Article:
Security: PCI Compliance at Site5
PCI stands for Payment Card Industry, the standard used for companies and organizations to dictate the procedures and security requirements in-order to help keep customer’s credit card information safe. These standards are important because without them, there would be no standard way to help keep sensitive information from falling into the wrong hands.
These sets of standards must be followed by all credit card merchants and merchant clients.
For more information about what PCI is, please click here.
How do they know if I am following PCI standards?
Credit card merchants take PCI compliance very seriously as it could jeopardize their relationship(s) with the different credit card issuers. Because of this, different merchants use different testing methods to insure that their clients are following the PCI standards. Most merchants run an automated audit system that scans your website and tests for possible security issues.
What about Site5?
Unfortunately, we can’t guarantee PCI compliance on any of our services. However, we do apply all security fixes to our servers as they become available. In most situations, this satisfies most audits/scanners, however there is the possibility that the audit may return an error or false negative.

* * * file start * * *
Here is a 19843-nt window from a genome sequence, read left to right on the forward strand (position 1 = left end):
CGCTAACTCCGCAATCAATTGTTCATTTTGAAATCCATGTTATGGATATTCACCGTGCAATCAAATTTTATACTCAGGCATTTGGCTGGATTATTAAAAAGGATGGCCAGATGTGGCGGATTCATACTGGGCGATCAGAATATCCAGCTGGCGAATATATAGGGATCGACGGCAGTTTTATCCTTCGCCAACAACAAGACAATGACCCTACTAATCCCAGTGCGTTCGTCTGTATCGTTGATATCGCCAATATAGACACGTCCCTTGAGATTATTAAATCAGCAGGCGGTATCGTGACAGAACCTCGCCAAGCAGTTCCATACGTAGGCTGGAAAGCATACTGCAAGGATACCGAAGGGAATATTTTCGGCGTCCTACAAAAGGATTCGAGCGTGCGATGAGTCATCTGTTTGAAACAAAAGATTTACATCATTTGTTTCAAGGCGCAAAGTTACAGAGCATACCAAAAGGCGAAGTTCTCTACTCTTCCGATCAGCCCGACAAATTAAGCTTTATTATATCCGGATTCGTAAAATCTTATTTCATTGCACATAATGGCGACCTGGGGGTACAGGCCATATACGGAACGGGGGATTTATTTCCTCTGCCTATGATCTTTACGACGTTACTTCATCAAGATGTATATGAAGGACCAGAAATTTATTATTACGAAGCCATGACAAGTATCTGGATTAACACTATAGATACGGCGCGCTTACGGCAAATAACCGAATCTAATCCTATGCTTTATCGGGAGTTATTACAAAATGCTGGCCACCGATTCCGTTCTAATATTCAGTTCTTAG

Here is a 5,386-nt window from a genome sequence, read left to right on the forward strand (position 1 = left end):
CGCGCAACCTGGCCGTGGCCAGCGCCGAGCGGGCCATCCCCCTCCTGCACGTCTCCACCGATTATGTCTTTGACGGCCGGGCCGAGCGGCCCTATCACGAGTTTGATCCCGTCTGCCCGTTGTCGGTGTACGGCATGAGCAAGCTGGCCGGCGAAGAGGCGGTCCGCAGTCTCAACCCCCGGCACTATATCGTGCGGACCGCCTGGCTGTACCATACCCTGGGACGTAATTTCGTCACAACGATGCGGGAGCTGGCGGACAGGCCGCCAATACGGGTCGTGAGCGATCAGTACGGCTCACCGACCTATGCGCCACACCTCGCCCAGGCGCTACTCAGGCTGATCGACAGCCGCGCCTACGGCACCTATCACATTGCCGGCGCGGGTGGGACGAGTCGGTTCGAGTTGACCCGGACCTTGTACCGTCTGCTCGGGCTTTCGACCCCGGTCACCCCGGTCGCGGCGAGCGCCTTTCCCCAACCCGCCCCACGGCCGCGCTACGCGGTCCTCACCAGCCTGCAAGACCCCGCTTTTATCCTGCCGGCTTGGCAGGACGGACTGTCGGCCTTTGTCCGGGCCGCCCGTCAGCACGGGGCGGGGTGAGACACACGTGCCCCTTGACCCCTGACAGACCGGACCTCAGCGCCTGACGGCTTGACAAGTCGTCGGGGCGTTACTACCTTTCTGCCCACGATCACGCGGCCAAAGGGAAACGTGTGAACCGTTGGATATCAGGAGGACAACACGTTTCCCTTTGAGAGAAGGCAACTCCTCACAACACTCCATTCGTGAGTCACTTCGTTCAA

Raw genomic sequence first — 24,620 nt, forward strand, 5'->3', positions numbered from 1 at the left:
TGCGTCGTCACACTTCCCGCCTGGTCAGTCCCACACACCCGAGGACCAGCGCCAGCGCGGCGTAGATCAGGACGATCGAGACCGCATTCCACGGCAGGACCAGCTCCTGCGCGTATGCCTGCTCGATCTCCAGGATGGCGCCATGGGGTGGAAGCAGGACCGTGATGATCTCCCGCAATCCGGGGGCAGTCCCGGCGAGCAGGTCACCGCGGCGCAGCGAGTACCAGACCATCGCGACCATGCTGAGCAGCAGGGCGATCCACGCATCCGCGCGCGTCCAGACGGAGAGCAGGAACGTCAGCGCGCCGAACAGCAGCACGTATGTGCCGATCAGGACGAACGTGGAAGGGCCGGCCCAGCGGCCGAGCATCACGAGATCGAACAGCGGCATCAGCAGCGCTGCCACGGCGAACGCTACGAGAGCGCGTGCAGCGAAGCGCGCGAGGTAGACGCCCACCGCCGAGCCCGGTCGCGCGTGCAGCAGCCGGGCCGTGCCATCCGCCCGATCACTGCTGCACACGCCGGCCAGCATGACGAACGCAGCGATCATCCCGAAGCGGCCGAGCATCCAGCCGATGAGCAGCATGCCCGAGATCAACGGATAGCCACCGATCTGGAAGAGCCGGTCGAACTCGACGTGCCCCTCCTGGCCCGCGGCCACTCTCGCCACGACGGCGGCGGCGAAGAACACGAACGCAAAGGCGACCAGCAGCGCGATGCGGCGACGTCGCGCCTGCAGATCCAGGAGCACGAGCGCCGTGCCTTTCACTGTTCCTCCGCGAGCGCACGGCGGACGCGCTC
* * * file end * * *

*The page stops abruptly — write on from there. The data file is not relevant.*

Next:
Because of the version of CentOS we run, many PCI audits/scanners will return a false negative. If this happens, please feel free to contact our support team so that we can look into the issue.
In most situations when an audit fails, it is because of the CentOS version number itself. However, because CentOS continues to provide security patches/fixes for their older versions, simply contact your merchant or the complaining party and inform them of this. If they require proof of the patches, please feel free to contact us and we will be more than happy to provide you with the needed information.
What about other issues?
We are always upgrading and improving our security to ensure that our client’s information, data, and sites are secure. However, security for general information and web traffic is not the same as sending private information (like credit card numbers) over the internet.
One of the other major reasons that an audit may fail is the lack of a SSL certificate. SSL certificates allow information to be encrypted being sent over the internet. This provides a much more secure means of sending and receiving data.
For information about SSL certificates, please see our dedicated KnowledgeBase article on the subject by clicking here.